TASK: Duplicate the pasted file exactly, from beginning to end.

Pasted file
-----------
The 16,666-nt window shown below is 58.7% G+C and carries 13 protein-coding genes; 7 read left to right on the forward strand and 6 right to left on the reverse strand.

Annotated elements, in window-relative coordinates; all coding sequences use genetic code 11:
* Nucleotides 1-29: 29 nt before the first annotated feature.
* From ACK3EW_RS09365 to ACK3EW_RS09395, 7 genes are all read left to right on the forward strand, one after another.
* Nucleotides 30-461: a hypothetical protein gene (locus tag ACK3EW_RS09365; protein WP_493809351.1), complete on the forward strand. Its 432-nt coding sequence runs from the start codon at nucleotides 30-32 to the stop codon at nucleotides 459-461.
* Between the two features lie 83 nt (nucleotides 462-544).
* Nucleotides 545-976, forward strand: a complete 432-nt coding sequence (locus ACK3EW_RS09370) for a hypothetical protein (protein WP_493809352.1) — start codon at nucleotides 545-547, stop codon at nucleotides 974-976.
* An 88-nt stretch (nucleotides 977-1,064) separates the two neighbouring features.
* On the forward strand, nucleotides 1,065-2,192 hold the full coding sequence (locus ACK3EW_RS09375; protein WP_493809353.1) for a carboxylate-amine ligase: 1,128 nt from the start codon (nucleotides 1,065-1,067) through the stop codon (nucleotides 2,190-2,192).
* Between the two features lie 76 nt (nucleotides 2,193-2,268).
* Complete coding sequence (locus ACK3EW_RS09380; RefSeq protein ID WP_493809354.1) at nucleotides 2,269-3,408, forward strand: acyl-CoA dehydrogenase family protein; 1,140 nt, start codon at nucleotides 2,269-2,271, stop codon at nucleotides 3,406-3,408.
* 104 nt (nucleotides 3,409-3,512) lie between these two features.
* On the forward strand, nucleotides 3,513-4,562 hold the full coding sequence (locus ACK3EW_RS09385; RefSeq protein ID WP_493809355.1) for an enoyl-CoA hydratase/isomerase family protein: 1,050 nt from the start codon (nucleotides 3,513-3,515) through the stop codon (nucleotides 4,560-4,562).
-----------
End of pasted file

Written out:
The 16,666-nt window shown below is 58.7% G+C and carries 13 protein-coding genes; 7 read left to right on the forward strand and 6 right to left on the reverse strand.

Annotated elements, in window-relative coordinates; all coding sequences use genetic code 11:
* Nucleotides 1-29: 29 nt before the first annotated feature.
* From ACK3EW_RS09365 to ACK3EW_RS09395, 7 genes are all read left to right on the forward strand, one after another.
* Nucleotides 30-461: a hypothetical protein gene (locus tag ACK3EW_RS09365; protein WP_493809351.1), complete on the forward strand. Its 432-nt coding sequence runs from the start codon at nucleotides 30-32 to the stop codon at nucleotides 459-461.
* Between the two features lie 83 nt (nucleotides 462-544).
* Nucleotides 545-976, forward strand: a complete 432-nt coding sequence (locus ACK3EW_RS09370) for a hypothetical protein (protein WP_493809352.1) — start codon at nucleotides 545-547, stop codon at nucleotides 974-976.
* An 88-nt stretch (nucleotides 977-1,064) separates the two neighbouring features.
* On the forward strand, nucleotides 1,065-2,192 hold the full coding sequence (locus ACK3EW_RS09375; protein WP_493809353.1) for a carboxylate-amine ligase: 1,128 nt from the start codon (nucleotides 1,065-1,067) through the stop codon (nucleotides 2,190-2,192).
* Between the two features lie 76 nt (nucleotides 2,193-2,268).
* Complete coding sequence (locus ACK3EW_RS09380; RefSeq protein ID WP_493809354.1) at nucleotides 2,269-3,408, forward strand: acyl-CoA dehydrogenase family protein; 1,140 nt, start codon at nucleotides 2,269-2,271, stop codon at nucleotides 3,406-3,408.
* 104 nt (nucleotides 3,409-3,512) lie between these two features.
* On the forward strand, nucleotides 3,513-4,562 hold the full coding sequence (locus ACK3EW_RS09385; RefSeq protein ID WP_493809355.1) for an enoyl-CoA hydratase/isomerase family protein: 1,050 nt from the start codon (nucleotides 3,513-3,515) through the stop codon (nucleotides 4,560-4,562).